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YIELD STRESS. Some Observations. A jar of mayonnaise, ketchup, whipped topping or chutney may be tilted without the product flowing A jar of mayonniase can be gently pushed with a spoon, and it may return to its original position Such products may behave as thick liquids or as semi-solids.

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some observations
Some Observations
  • A jar of mayonnaise, ketchup, whipped topping or chutney may be tilted without the product flowing
  • A jar of mayonniase can be gently pushed with a spoon, and it may return to its original position
  • Such products may behave as thick liquids or as semi-solids
yield stress7
Yield Stress
  • If the lateral force on the food is strong enough, the mayonnaise will not return to its initial position
  • If the thick ketchup is shaken or jerked with enough force, the ketchup will flow
  • The yield stress is the minimum force required to make the material flow
does it really exist
Does it really exist?
  • Everything flows given enough time
  • From a practical standpoint, it is an engineering reality
it might be good
. . . It might be good
  • May inhibit flow under low stress caused by gravity
  • May give sag or slump resistance to molten chocolate or batters
  • May prevent particle settling
  • Yield stress plays a big role on how well some foods are coated
on the down side
. . . On the down side
  • Causes problems in gravity feed systems
  • Excess residue on sides of bottles
static vs dynamic yield stress
Static vs dynamic yield stress
  • There can be two types of structure in a thixotropic fluid
    • One structure insensitive to shear rate- defines dynamic yield stress
    • A weak structure forms over time when the system is at rest
    • Together, both contribute to resistance to flow leading to static yield stress
slide13

Static yield

stress

Equilibrium flow curve

Shear Stress

Dynamic yield stress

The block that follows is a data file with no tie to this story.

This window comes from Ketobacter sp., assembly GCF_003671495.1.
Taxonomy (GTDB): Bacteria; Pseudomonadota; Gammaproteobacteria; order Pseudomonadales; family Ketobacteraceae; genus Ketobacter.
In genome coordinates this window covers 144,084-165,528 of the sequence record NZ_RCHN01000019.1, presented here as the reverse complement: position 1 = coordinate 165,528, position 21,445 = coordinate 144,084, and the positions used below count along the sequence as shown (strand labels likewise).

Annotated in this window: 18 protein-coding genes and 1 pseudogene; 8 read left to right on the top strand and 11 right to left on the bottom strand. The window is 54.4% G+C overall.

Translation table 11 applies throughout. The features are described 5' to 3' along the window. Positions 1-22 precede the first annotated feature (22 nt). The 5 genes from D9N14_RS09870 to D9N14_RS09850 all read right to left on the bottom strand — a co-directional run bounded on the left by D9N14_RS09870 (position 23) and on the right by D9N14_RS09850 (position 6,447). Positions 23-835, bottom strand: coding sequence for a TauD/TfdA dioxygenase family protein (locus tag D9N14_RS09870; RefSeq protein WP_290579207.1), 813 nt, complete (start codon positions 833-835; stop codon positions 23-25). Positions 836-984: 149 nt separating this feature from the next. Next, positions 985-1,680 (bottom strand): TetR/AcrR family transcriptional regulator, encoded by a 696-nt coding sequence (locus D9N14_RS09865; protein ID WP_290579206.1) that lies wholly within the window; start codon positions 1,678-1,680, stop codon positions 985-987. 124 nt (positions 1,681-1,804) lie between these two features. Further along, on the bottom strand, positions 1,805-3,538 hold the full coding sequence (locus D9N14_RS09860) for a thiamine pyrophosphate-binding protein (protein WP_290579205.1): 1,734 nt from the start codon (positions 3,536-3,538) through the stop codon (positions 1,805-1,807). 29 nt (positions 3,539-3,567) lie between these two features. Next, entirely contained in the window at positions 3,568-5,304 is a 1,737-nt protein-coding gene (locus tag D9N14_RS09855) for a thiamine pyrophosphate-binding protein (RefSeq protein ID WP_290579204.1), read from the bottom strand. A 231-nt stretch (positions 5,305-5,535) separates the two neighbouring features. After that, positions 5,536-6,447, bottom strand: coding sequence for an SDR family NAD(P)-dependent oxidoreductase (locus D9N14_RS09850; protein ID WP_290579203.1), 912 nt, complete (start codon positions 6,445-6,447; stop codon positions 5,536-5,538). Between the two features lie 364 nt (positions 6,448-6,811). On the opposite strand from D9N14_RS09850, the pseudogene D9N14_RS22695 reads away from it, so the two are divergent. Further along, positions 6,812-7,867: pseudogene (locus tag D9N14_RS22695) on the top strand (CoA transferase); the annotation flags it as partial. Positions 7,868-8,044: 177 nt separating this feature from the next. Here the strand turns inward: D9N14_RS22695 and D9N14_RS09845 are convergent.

Shear Rate

measuring yield stress
Measuring Yield Stress
  • Measuring yield stress can be difficult as yield may occur at relatively low stress
  • It has been demonstrated that a variation of the yield stress of more than one order of magnitude can be obtained depending on the way it is measured
  • “Despite the controversial concept of the yield stress as a true material property, there is generally acceptance of its practical usefulness in engineering design and operation of processes where handling and transport of industrial suspensions are involved”
traditional viscometry
Traditional viscometry
  • Plot shear stress versus shear rate
  • Fir data with a model that helps predict yield stess
slide16

Model fit such as power law

or Casson

Often, data is unavailable at low shear stresses . . . The very part we are most interested in.

slump test
Slump Test

Sample is placed in a holding cup of specific dimensions.

Material is inverted and released

The distance “slumped” over a given time is measured

slide19

Devices similar to the USDA Consistometer have been used to study canned pumpkin and similar products

h

h’

vane rheometry
Vane Rheometry
  • Use a vane viscometer
  • Vane is lowered slowly into sample
  • Increase strain systematically. The sample deforms elastically. Stress increases until the yield stress occurs and the material flows.
vane method 1 measure minimum torque required to initiate flow
Vane Method 1: Measure Minimum Torque Required to Initiate Flow
  • Note that by using vanes we increase the sensitivity of the measurement
slide24

h

d

slide25

Mo

Torque

Time

slide26

time evolution of the stress for imposed shear rate experiments at different imposed rates

slide28

Shear Stress

Shear Rate

slide30

% Strain

Yield

stress

Stress (Pa)

cone penetrometer method
Cone Penetrometer Method

A cone is brought into the sample. Several experiments are run at different speeds

slide33

0.10

0.08

Force

0.04

Time